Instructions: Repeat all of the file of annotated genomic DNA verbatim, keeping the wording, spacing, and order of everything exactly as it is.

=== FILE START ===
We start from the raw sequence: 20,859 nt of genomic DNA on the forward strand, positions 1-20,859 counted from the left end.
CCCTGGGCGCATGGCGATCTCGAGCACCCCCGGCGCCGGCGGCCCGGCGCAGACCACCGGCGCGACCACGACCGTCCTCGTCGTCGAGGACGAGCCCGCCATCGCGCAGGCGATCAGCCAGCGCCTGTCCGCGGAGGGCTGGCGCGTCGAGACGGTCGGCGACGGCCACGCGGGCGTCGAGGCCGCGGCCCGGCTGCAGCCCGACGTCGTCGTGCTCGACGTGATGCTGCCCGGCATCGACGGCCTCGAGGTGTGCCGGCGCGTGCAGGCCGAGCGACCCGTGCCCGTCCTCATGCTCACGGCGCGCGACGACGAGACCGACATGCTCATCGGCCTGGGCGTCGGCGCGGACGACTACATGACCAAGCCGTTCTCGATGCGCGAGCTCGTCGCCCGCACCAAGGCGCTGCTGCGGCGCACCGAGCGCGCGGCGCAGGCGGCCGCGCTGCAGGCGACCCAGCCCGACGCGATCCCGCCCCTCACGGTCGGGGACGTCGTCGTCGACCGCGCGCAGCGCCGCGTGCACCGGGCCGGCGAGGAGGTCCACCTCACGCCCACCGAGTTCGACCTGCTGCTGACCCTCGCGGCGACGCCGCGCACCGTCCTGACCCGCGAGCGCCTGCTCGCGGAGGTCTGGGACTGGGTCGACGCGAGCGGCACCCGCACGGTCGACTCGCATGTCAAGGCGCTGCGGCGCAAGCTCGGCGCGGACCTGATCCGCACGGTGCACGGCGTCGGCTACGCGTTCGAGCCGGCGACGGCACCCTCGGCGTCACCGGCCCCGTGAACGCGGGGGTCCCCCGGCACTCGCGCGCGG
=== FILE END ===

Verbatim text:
We start from the raw sequence: 20,859 nt of genomic DNA on the forward strand, positions 1-20,859 counted from the left end.
CCCTGGGCGCATGGCGATCTCGAGCACCCCCGGCGCCGGCGGCCCGGCGCAGACCACCGGCGCGACCACGACCGTCCTCGTCGTCGAGGACGAGCCCGCCATCGCGCAGGCGATCAGCCAGCGCCTGTCCGCGGAGGGCTGGCGCGTCGAGACGGTCGGCGACGGCCACGCGGGCGTCGAGGCCGCGGCCCGGCTGCAGCCCGACGTCGTCGTGCTCGACGTGATGCTGCCCGGCATCGACGGCCTCGAGGTGTGCCGGCGCGTGCAGGCCGAGCGACCCGTGCCCGTCCTCATGCTCACGGCGCGCGACGACGAGACCGACATGCTCATCGGCCTGGGCGTCGGCGCGGACGACTACATGACCAAGCCGTTCTCGATGCGCGAGCTCGTCGCCCGCACCAAGGCGCTGCTGCGGCGCACCGAGCGCGCGGCGCAGGCGGCCGCGCTGCAGGCGACCCAGCCCGACGCGATCCCGCCCCTCACGGTCGGGGACGTCGTCGTCGACCGCGCGCAGCGCCGCGTGCACCGGGCCGGCGAGGAGGTCCACCTCACGCCCACCGAGTTCGACCTGCTGCTGACCCTCGCGGCGACGCCGCGCACCGTCCTGACCCGCGAGCGCCTGCTCGCGGAGGTCTGGGACTGGGTCGACGCGAGCGGCACCCGCACGGTCGACTCGCATGTCAAGGCGCTGCGGCGCAAGCTCGGCGCGGACCTGATCCGCACGGTGCACGGCGTCGGCTACGCGTTCGAGCCGGCGACGGCACCCTCGGCGTCACCGGCCCCGTGAACGCGGGGGTCCCCCGGCACTCGCGCGCGG